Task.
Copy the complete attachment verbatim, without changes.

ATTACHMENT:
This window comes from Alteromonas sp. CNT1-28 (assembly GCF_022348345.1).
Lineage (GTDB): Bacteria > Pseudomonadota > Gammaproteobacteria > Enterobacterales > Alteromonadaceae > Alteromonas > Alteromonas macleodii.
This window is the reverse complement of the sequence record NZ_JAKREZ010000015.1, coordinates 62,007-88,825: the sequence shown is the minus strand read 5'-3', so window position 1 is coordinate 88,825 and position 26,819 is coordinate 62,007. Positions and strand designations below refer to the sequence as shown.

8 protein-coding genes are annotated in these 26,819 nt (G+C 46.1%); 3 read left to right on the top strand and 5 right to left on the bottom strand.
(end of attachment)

This window comes from Alteromonas sp. CNT1-28 (assembly GCF_022348345.1).
Lineage (GTDB): Bacteria > Pseudomonadota > Gammaproteobacteria > Enterobacterales > Alteromonadaceae > Alteromonas > Alteromonas macleodii.
This window is the reverse complement of the sequence record NZ_JAKREZ010000015.1, coordinates 62,007-88,825: the sequence shown is the minus strand read 5'-3', so window position 1 is coordinate 88,825 and position 26,819 is coordinate 62,007. Positions and strand designations below refer to the sequence as shown.

8 protein-coding genes are annotated in these 26,819 nt (G+C 46.1%); 3 read left to right on the top strand and 5 right to left on the bottom strand.